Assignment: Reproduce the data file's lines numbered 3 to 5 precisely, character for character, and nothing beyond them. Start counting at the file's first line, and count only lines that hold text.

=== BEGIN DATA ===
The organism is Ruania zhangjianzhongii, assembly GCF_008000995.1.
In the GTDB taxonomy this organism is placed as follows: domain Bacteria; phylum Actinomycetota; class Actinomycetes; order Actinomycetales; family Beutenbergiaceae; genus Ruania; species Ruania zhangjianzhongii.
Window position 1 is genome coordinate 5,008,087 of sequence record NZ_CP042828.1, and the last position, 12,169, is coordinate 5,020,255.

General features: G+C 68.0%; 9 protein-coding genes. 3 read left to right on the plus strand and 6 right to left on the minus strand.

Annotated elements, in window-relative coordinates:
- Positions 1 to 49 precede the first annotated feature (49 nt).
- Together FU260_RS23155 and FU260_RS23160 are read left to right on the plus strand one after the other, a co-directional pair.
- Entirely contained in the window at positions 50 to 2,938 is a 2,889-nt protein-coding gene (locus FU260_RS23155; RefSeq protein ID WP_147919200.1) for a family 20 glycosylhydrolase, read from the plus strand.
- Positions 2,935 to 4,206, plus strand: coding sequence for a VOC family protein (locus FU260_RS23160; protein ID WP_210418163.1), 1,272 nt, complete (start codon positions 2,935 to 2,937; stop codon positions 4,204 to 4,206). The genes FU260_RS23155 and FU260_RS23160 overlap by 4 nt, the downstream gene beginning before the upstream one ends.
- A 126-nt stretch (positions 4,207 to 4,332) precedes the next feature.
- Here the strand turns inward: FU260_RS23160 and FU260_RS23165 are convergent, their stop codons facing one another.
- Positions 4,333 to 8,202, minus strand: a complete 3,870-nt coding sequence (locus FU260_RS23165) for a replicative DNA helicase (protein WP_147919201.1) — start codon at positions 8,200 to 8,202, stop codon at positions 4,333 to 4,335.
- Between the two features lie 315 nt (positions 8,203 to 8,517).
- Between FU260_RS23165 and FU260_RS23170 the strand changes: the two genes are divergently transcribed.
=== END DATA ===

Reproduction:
Window position 1 is genome coordinate 5,008,087 of sequence record NZ_CP042828.1, and the last position, 12,169, is coordinate 5,020,255.

General features: G+C 68.0%; 9 protein-coding genes. 3 read left to right on the plus strand and 6 right to left on the minus strand.

Annotated elements, in window-relative coordinates: